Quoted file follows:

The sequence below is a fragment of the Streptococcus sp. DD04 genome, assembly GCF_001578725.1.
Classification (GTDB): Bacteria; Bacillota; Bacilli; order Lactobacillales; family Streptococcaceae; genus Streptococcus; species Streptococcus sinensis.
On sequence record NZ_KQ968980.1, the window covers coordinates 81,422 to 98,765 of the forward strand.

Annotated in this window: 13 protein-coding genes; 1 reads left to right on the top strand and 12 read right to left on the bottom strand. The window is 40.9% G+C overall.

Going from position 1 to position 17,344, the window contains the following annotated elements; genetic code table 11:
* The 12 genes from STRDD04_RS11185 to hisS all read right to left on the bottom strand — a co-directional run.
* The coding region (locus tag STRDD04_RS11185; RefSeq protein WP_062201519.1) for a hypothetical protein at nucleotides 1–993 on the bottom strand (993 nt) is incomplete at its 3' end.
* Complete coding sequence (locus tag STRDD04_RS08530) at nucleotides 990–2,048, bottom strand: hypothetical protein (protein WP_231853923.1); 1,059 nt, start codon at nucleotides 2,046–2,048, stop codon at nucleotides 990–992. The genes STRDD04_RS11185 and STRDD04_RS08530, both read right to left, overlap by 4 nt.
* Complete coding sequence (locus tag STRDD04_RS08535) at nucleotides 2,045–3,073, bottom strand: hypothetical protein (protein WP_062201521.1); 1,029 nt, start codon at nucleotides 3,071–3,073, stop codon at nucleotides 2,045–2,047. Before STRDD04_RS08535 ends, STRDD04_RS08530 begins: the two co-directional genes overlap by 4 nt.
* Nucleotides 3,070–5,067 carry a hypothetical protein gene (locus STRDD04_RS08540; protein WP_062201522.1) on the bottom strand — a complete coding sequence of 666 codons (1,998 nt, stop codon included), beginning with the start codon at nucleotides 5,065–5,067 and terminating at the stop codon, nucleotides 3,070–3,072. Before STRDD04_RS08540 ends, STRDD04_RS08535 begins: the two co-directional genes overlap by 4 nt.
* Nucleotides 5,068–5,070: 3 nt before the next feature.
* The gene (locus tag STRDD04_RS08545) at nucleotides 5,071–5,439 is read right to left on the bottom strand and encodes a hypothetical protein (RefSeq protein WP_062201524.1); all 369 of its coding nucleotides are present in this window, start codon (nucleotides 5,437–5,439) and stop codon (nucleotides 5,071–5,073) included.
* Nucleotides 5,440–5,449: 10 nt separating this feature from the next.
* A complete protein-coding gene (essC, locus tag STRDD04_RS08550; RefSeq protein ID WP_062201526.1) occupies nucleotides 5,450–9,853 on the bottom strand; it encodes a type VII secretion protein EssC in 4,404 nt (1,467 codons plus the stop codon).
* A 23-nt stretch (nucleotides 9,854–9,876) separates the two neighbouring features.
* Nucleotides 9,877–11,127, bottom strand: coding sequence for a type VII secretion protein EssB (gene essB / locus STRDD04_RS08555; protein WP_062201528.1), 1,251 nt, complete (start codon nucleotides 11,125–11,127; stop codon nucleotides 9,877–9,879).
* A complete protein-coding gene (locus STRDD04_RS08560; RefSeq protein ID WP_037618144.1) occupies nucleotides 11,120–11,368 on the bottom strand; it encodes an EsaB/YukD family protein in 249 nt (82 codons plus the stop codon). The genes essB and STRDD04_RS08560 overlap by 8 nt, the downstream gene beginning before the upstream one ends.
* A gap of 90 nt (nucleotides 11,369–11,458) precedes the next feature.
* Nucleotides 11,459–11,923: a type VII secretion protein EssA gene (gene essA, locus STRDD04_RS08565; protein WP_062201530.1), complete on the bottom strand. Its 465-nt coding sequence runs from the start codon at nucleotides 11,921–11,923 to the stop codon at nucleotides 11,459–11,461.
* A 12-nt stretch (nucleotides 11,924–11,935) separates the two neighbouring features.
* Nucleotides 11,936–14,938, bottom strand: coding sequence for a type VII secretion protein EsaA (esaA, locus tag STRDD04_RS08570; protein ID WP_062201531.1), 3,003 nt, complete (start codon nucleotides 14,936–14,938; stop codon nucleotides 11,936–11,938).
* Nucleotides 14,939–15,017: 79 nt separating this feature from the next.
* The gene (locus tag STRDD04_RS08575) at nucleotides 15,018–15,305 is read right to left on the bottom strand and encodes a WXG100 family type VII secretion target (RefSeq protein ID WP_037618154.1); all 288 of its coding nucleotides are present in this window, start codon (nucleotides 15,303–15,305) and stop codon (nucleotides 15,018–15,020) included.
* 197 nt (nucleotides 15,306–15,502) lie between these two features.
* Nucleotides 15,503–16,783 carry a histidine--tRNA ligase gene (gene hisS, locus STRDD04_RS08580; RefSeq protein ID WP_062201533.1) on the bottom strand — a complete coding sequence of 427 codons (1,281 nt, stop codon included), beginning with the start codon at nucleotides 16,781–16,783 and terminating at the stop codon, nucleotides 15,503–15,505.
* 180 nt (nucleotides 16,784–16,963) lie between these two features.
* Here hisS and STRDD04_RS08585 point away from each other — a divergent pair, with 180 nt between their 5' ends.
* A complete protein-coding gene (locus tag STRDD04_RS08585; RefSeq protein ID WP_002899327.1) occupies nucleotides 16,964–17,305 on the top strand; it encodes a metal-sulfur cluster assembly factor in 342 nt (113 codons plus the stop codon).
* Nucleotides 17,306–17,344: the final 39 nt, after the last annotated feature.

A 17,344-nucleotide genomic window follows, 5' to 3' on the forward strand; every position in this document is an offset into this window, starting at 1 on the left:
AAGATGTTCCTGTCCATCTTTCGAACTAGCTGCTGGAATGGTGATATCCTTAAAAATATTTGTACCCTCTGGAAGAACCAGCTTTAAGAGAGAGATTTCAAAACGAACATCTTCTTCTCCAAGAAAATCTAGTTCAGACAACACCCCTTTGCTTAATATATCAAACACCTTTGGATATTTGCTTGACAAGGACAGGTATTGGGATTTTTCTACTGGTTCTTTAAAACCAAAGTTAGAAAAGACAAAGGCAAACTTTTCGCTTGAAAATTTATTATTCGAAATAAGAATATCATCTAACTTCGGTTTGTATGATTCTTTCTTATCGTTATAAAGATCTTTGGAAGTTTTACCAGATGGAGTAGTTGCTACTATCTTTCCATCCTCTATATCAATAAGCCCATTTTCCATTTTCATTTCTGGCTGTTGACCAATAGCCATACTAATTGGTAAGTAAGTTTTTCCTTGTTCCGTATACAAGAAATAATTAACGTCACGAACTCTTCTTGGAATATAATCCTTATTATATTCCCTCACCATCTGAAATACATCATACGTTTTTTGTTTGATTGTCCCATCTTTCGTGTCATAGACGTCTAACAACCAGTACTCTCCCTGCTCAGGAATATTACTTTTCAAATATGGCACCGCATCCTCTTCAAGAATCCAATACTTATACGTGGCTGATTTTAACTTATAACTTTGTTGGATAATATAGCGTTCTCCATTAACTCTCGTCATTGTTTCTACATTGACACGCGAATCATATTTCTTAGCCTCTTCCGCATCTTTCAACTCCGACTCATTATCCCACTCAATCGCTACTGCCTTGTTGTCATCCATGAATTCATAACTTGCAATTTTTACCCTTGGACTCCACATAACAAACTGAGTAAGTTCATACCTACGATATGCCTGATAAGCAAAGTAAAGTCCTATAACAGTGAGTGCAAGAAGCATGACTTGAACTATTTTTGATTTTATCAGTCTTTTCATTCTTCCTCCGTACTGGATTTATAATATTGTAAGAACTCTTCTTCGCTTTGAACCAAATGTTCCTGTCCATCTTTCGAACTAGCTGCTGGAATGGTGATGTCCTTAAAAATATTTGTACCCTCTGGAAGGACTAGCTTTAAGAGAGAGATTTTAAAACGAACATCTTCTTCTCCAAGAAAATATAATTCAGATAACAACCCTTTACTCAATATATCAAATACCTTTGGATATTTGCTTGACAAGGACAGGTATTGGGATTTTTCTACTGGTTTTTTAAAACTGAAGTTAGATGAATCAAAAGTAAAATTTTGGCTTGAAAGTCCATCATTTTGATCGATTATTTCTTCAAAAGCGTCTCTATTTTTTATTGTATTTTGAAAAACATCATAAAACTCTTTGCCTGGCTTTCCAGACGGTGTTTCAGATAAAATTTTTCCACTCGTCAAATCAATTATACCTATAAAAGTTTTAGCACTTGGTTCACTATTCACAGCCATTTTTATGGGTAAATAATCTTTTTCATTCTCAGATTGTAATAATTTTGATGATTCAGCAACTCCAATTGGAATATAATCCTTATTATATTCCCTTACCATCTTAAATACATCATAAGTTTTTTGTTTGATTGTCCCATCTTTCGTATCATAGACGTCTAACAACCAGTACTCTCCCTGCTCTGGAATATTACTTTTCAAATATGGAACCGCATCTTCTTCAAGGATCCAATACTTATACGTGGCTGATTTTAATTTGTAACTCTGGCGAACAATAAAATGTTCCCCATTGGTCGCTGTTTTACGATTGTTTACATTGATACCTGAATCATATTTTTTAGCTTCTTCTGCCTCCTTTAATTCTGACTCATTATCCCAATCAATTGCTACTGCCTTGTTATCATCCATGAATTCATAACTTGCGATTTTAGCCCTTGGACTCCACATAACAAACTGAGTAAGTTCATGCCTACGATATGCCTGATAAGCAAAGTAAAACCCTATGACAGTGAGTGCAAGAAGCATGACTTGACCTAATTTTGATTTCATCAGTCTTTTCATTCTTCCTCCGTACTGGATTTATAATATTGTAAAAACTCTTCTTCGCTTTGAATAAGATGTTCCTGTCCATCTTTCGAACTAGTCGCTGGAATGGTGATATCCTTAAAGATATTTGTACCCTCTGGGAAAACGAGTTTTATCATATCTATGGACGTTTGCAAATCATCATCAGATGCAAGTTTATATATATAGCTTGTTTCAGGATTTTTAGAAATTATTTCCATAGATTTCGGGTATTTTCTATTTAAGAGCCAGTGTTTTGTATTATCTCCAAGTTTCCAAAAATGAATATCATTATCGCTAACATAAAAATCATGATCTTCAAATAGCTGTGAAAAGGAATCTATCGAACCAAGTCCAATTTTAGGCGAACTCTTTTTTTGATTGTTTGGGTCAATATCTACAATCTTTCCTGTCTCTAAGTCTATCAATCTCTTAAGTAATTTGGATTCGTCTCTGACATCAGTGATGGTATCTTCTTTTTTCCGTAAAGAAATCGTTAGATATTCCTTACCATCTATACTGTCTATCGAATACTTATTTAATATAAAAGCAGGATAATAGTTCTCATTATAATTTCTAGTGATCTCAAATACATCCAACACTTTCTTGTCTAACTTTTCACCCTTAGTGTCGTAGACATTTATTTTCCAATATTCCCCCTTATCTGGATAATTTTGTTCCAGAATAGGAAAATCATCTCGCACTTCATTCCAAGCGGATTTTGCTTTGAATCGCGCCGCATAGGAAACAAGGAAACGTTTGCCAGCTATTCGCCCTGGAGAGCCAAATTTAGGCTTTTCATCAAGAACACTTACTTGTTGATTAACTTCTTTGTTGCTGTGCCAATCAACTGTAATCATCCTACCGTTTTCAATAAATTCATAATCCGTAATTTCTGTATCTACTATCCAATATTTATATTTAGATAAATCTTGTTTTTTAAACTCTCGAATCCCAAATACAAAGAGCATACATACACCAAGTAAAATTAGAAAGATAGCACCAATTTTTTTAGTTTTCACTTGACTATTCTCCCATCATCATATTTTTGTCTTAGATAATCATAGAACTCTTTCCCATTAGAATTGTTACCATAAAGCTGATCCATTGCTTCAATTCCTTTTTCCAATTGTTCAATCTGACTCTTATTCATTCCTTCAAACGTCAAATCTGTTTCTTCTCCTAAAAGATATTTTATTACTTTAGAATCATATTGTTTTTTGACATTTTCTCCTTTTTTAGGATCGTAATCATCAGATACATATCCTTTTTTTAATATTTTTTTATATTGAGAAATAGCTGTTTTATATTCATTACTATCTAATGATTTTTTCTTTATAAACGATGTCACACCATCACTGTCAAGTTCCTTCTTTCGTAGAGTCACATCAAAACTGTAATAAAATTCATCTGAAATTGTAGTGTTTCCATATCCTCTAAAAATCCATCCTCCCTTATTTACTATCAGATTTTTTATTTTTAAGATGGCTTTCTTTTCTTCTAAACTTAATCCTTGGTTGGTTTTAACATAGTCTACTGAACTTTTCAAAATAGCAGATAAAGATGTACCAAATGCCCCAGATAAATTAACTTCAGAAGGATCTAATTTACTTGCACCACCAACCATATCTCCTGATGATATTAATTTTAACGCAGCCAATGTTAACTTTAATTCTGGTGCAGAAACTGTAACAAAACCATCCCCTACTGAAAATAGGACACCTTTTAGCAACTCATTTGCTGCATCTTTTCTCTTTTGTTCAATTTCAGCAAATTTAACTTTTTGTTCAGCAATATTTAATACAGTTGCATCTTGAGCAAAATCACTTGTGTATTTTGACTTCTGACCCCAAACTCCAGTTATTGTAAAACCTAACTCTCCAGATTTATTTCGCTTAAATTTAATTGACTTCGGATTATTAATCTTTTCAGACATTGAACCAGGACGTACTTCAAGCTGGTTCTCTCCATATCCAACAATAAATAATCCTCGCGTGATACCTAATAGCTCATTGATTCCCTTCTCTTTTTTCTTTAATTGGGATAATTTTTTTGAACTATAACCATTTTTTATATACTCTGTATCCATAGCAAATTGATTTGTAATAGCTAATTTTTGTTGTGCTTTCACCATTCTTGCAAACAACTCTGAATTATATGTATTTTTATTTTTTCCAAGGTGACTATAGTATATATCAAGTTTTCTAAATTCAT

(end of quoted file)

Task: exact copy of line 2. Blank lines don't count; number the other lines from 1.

Classification (GTDB): Bacteria; Bacillota; Bacilli; order Lactobacillales; family Streptococcaceae; genus Streptococcus; species Streptococcus sinensis.